I'm looking to see if Workstation Player (or some other product) is a good use case for the following situation:
Patching the systems (SCCM) can take several hours to patch with various reboots and this doesn't work for the manufacturing lines AND the once in a while breakage due to patches causes no end of downtime and administrative work I want to avoid.
I'm wondering if Workstation Player fits the use case and is stable to run a critical production system this way:
Minimal OS install running Workstation Player:
VM #1 - Windows OS 1 with custom mfg app
VM #2 - Windows OS 2 with custom mfg app
Systems will run off VM #1 until patch time comes up. VM #2 is pushed down from centralized location in the background so no outage yet. When patch time comes up, shutdown VM #1 and launch VM #2. After if VM #2 is running fine, we are good until next patch time and would replace VM #1 with updated VM. If VM #2 isn't working properly, they reboot back into VM #1.
With the above, I believe we've reduced patch time AND patch breakage from hours of downtime to a shutdown and reboot.
What holes can be poked in the above plan? Licensing cost is the biggest issue I see at this point.
Thanks for the help! Brent
Workstation Player can only run a single VM unless you run multiple instances of it, whereas Workstation Pro can. Player must also be licensed if used in a commercial content, Pro must always be licensed.
Neither of the Workstation versions offers a simple or native way of achieving the solution for your use case, so you would end up scripting these sorts of tasks through the host OS:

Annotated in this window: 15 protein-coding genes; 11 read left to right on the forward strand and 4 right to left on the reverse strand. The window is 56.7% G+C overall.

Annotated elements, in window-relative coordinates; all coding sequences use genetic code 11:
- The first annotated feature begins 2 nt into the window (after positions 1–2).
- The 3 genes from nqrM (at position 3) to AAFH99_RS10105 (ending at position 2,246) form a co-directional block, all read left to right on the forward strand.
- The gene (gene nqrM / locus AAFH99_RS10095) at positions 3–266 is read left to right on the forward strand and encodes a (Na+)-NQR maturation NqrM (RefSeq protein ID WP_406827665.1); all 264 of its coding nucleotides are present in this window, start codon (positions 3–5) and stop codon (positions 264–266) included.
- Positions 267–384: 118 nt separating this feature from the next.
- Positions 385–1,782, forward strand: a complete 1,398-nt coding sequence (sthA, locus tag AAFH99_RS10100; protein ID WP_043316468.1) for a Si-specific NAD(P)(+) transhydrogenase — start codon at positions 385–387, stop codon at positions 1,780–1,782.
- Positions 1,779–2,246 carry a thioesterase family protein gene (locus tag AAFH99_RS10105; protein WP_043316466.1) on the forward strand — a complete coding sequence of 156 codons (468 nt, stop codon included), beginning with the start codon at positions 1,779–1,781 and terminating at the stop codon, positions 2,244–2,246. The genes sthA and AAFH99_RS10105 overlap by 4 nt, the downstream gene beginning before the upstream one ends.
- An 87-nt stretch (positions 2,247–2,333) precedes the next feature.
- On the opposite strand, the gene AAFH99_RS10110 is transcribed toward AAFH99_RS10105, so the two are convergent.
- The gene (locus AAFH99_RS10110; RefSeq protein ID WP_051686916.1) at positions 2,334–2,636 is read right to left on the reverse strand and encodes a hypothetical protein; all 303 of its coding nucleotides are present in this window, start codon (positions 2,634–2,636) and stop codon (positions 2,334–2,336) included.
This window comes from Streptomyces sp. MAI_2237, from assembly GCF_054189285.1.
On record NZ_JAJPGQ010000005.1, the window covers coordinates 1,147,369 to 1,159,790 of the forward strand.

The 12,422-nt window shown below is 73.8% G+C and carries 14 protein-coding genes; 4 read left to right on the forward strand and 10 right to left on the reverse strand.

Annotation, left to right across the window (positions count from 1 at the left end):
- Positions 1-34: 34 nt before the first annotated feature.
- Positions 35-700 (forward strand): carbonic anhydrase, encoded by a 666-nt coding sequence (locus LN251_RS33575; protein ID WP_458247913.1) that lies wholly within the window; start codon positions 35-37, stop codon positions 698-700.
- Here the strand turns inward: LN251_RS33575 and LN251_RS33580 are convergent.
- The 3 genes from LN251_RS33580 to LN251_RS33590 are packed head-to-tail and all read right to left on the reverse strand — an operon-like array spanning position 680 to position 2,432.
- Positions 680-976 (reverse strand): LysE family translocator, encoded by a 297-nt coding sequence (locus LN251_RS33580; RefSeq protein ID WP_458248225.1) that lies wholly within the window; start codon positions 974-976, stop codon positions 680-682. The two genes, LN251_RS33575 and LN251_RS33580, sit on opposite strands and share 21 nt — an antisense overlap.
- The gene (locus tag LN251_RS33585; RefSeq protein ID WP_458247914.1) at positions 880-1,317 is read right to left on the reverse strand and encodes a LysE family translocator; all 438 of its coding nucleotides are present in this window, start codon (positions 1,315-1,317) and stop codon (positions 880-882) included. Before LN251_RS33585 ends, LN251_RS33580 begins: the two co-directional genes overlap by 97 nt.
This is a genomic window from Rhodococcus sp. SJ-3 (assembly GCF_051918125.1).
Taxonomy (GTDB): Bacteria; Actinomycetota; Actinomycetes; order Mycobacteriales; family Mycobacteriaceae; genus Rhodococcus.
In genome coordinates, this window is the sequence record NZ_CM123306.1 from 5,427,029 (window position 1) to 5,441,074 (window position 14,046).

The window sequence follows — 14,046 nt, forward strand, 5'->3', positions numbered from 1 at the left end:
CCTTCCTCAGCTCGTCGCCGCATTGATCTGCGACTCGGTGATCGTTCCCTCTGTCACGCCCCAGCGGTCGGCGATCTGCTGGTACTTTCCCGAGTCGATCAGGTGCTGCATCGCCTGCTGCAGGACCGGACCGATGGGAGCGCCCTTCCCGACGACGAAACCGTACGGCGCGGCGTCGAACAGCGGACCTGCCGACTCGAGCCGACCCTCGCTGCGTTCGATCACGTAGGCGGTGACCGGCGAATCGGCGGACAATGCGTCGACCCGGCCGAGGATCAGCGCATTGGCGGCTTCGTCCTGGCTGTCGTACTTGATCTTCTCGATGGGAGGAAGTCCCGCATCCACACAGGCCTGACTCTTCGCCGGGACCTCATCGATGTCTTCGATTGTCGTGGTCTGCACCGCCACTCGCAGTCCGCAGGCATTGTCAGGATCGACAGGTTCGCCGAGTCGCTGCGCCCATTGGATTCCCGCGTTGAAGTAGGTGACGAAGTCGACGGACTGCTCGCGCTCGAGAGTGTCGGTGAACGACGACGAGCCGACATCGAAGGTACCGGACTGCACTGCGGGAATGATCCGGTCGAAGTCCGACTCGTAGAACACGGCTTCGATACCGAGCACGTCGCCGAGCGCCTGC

I am not aware of a product that offers a graceful or native solution.
I have done something similar years ago - using Workstation 7 and XP as minimally installed VM.
From my experience I think that the issues that Scott mentioned already are manageable.
The bigger problems I would anticipate with
> Custom app requires USB and serial port access to peripherals.
Back in the days of Workstation 7 assigning serial ports was more reliable than today - but even then the correct assigning of serial ports was the biggest problem.
How many serial ports do you need ? We needed 4 serial ports and getting them to connect to the VMs in the right order was a nightmare.
So before you look into the other issues first of all check if you can manage the serial ports.
By the way - when I did this I used a very minimal host OS - actually a Windows 2003 running in RAM. It never needed patching and always booted from a static image of about 450MBs.
When the VMs running the machine software needed patching - we completely replaced them with a new image.
That way we needed no special skills on the remote site.
We could upload new patched VMs every now and then and never had to change the minimal host OS.
I would highly recommend to use a Linux host OS to run the VMplayer - a Windows 10 host does not look like a long term stable option to me - next update can break function of VMplayer ...